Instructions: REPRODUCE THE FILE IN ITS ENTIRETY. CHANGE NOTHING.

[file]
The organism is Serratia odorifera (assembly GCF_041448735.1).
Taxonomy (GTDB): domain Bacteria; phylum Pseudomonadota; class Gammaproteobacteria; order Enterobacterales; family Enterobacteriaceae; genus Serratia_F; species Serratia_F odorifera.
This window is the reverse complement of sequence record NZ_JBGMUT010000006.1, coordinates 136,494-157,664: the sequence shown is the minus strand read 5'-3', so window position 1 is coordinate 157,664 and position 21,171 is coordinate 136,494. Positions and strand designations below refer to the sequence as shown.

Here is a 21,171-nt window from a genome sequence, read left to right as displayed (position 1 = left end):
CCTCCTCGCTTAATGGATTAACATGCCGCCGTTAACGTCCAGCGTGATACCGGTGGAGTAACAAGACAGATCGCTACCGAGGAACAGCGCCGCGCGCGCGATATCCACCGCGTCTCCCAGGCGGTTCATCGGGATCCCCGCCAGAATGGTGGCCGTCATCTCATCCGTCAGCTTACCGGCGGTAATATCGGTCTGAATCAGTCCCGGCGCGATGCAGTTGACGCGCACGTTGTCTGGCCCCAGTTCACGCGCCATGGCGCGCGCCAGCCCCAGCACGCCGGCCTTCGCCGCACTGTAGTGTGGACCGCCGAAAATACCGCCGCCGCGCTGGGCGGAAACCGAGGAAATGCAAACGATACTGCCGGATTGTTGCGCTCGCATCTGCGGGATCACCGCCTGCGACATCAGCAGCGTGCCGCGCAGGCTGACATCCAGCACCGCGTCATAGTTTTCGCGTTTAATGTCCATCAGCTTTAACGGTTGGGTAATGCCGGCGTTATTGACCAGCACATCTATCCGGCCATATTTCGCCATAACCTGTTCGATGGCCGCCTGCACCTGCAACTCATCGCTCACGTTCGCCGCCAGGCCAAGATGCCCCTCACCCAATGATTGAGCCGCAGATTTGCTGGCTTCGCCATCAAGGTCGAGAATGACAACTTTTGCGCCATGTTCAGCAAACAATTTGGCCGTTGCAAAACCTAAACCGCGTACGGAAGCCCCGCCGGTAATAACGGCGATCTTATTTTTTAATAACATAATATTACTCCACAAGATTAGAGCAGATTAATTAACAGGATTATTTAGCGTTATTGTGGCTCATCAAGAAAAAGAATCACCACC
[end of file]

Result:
The organism is Serratia odorifera (assembly GCF_041448735.1).
Taxonomy (GTDB): domain Bacteria; phylum Pseudomonadota; class Gammaproteobacteria; order Enterobacterales; family Enterobacteriaceae; genus Serratia_F; species Serratia_F odorifera.
This window is the reverse complement of sequence record NZ_JBGMUT010000006.1, coordinates 136,494-157,664: the sequence shown is the minus strand read 5'-3', so window position 1 is coordinate 157,664 and position 21,171 is coordinate 136,494. Positions and strand designations below refer to the sequence as shown.

Here is a 21,171-nt window from a genome sequence, read left to right as displayed (position 1 = left end):
CCTCCTCGCTTAATGGATTAACATGCCGCCGTTAACGTCCAGCGTGATACCGGTGGAGTAACAAGACAGATCGCTACCGAGGAACAGCGCCGCGCGCGCGATATCCACCGCGTCTCCCAGGCGGTTCATCGGGATCCCCGCCAGAATGGTGGCCGTCATCTCATCCGTCAGCTTACCGGCGGTAATATCGGTCTGAATCAGTCCCGGCGCGATGCAGTTGACGCGCACGTTGTCTGGCCCCAGTTCACGCGCCATGGCGCGCGCCAGCCCCAGCACGCCGGCCTTCGCCGCACTGTAGTGTGGACCGCCGAAAATACCGCCGCCGCGCTGGGCGGAAACCGAGGAAATGCAAACGATACTGCCGGATTGTTGCGCTCGCATCTGCGGGATCACCGCCTGCGACATCAGCAGCGTGCCGCGCAGGCTGACATCCAGCACCGCGTCATAGTTTTCGCGTTTAATGTCCATCAGCTTTAACGGTTGGGTAATGCCGGCGTTATTGACCAGCACATCTATCCGGCCATATTTCGCCATAACCTGTTCGATGGCCGCCTGCACCTGCAACTCATCGCTCACGTTCGCCGCCAGGCCAAGATGCCCCTCACCCAATGATTGAGCCGCAGATTTGCTGGCTTCGCCATCAAGGTCGAGAATGACAACTTTTGCGCCATGTTCAGCAAACAATTTGGCCGTTGCAAAACCTAAACCGCGTACGGAAGCCCCGCCGGTAATAACGGCGATCTTATTTTTTAATAACATAATATTACTCCACAAGATTAGAGCAGATTAATTAACAGGATTATTTAGCGTTATTGTGGCTCATCAAGAAAAAGAATCACCACC